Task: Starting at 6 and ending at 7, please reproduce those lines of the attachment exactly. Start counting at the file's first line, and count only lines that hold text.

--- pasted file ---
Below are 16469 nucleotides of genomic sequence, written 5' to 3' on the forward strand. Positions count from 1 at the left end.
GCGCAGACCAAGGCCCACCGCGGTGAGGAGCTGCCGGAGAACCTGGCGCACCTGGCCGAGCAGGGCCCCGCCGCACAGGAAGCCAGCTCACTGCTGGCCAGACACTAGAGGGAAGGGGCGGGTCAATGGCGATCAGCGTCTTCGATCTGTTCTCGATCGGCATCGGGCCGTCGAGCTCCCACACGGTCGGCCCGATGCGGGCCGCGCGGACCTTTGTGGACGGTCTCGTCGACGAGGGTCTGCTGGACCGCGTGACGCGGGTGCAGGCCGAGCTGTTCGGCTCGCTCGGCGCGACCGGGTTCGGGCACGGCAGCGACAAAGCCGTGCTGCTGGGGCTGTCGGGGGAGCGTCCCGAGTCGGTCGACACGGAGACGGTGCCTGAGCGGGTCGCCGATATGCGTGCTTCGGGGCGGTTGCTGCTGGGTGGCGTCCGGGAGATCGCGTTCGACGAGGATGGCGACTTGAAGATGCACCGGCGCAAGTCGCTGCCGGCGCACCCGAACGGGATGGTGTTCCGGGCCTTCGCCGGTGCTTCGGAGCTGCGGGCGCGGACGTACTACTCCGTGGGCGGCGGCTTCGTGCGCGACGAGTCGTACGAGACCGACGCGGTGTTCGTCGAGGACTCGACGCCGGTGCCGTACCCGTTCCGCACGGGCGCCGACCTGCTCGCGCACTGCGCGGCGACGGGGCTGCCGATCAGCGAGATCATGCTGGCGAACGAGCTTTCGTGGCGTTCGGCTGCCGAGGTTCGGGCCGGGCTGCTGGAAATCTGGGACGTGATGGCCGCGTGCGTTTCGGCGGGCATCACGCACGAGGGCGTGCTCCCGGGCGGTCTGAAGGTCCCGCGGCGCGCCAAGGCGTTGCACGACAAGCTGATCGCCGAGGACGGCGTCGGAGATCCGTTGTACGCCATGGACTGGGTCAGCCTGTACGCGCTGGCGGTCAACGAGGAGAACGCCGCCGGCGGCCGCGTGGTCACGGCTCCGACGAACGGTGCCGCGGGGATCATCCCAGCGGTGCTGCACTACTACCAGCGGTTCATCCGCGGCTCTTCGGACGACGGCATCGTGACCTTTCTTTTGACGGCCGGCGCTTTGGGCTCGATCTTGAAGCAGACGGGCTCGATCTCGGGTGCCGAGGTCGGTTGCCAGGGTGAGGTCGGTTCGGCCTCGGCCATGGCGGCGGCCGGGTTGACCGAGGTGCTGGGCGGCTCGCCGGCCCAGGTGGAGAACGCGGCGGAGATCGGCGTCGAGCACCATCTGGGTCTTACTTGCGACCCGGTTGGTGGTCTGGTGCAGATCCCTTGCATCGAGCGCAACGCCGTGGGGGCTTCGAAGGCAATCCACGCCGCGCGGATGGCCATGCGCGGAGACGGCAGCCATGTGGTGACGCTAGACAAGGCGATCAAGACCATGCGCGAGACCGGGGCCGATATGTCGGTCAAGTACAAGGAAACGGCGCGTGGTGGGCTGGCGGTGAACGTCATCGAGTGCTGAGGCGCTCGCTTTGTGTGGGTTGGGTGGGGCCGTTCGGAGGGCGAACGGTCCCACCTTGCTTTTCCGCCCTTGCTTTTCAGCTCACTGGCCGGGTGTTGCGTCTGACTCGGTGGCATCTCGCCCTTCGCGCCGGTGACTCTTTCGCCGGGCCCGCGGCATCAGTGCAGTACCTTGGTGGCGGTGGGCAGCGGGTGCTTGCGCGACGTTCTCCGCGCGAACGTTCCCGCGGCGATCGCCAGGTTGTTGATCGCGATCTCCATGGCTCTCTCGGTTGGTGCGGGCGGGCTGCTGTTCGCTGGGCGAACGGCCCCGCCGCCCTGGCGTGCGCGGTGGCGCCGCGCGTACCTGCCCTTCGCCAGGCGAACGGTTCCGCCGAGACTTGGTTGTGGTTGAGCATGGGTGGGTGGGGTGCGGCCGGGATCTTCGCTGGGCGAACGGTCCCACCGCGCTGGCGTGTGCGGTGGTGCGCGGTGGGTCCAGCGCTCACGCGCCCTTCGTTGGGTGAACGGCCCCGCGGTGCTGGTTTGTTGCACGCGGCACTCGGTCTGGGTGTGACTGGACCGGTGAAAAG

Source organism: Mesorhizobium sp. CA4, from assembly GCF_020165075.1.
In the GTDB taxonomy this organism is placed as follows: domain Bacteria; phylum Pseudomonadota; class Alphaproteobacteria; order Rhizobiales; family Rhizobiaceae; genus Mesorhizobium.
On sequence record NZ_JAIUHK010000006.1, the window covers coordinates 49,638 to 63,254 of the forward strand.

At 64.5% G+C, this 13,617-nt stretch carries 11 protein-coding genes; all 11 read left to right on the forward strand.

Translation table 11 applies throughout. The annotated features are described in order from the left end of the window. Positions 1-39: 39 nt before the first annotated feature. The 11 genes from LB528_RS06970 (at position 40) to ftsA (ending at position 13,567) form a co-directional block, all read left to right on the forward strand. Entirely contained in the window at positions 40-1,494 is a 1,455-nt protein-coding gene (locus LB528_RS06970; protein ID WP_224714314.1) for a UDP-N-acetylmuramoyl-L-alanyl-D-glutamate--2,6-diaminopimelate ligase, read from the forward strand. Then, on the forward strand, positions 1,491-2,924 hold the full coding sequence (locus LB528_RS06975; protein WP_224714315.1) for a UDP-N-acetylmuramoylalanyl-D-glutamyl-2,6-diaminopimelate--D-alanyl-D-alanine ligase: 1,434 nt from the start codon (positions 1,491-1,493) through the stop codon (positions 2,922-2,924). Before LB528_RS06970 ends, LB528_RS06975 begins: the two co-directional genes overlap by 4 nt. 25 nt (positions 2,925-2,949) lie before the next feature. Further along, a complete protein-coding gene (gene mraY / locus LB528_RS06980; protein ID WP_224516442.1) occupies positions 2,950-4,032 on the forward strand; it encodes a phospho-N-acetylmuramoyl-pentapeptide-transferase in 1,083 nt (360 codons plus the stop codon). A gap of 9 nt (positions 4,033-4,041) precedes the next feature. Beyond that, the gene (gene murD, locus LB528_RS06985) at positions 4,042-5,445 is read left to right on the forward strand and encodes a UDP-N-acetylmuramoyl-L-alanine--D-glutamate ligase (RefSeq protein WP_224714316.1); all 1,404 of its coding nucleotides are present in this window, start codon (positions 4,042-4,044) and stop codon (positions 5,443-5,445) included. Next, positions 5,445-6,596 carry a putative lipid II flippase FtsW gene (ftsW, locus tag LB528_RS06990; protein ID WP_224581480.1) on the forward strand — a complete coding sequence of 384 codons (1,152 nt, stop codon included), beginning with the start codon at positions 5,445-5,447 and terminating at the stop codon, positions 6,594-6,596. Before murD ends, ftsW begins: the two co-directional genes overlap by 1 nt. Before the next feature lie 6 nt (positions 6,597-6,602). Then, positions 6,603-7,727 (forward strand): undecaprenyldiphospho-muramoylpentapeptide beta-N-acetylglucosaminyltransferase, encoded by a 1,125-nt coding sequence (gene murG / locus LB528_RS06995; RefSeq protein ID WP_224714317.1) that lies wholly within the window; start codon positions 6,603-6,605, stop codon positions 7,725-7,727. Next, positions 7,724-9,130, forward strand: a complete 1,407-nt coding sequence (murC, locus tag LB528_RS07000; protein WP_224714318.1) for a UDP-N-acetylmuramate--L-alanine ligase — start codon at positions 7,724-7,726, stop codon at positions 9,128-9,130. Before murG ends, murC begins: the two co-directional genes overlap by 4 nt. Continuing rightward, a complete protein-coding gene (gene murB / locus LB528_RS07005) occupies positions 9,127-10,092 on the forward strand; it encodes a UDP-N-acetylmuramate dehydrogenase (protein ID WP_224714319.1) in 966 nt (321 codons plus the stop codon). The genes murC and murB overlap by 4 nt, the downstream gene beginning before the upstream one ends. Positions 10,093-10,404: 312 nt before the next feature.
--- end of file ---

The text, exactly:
At 64.5% G+C, this 13,617-nt stretch carries 11 protein-coding genes; all 11 read left to right on the forward strand.

Translation table 11 applies throughout. The annotated features are described in order from the left end of the window. Positions 1-39: 39 nt before the first annotated feature. The 11 genes from LB528_RS06970 (at position 40) to ftsA (ending at position 13,567) form a co-directional block, all read left to right on the forward strand. Entirely contained in the window at positions 40-1,494 is a 1,455-nt protein-coding gene (locus LB528_RS06970; protein ID WP_224714314.1) for a UDP-N-acetylmuramoyl-L-alanyl-D-glutamate--2,6-diaminopimelate ligase, read from the forward strand. Then, on the forward strand, positions 1,491-2,924 hold the full coding sequence (locus LB528_RS06975; protein WP_224714315.1) for a UDP-N-acetylmuramoylalanyl-D-glutamyl-2,6-diaminopimelate--D-alanyl-D-alanine ligase: 1,434 nt from the start codon (positions 1,491-1,493) through the stop codon (positions 2,922-2,924). Before LB528_RS06970 ends, LB528_RS06975 begins: the two co-directional genes overlap by 4 nt. 25 nt (positions 2,925-2,949) lie before the next feature. Further along, a complete protein-coding gene (gene mraY / locus LB528_RS06980; protein ID WP_224516442.1) occupies positions 2,950-4,032 on the forward strand; it encodes a phospho-N-acetylmuramoyl-pentapeptide-transferase in 1,083 nt (360 codons plus the stop codon). A gap of 9 nt (positions 4,033-4,041) precedes the next feature. Beyond that, the gene (gene murD, locus LB528_RS06985) at positions 4,042-5,445 is read left to right on the forward strand and encodes a UDP-N-acetylmuramoyl-L-alanine--D-glutamate ligase (RefSeq protein WP_224714316.1); all 1,404 of its coding nucleotides are present in this window, start codon (positions 4,042-4,044) and stop codon (positions 5,443-5,445) included. Next, positions 5,445-6,596 carry a putative lipid II flippase FtsW gene (ftsW, locus tag LB528_RS06990; protein ID WP_224581480.1) on the forward strand — a complete coding sequence of 384 codons (1,152 nt, stop codon included), beginning with the start codon at positions 5,445-5,447 and terminating at the stop codon, positions 6,594-6,596. Before murD ends, ftsW begins: the two co-directional genes overlap by 1 nt. Before the next feature lie 6 nt (positions 6,597-6,602). Then, positions 6,603-7,727 (forward strand): undecaprenyldiphospho-muramoylpentapeptide beta-N-acetylglucosaminyltransferase, encoded by a 1,125-nt coding sequence (gene murG / locus LB528_RS06995; RefSeq protein ID WP_224714317.1) that lies wholly within the window; start codon positions 6,603-6,605, stop codon positions 7,725-7,727. Next, positions 7,724-9,130, forward strand: a complete 1,407-nt coding sequence (murC, locus tag LB528_RS07000; protein WP_224714318.1) for a UDP-N-acetylmuramate--L-alanine ligase — start codon at positions 7,724-7,726, stop codon at positions 9,128-9,130. Before murG ends, murC begins: the two co-directional genes overlap by 4 nt. Continuing rightward, a complete protein-coding gene (gene murB / locus LB528_RS07005) occupies positions 9,127-10,092 on the forward strand; it encodes a UDP-N-acetylmuramate dehydrogenase (protein ID WP_224714319.1) in 966 nt (321 codons plus the stop codon). The genes murC and murB overlap by 4 nt, the downstream gene beginning before the upstream one ends. Positions 10,093-10,404: 312 nt before the next feature.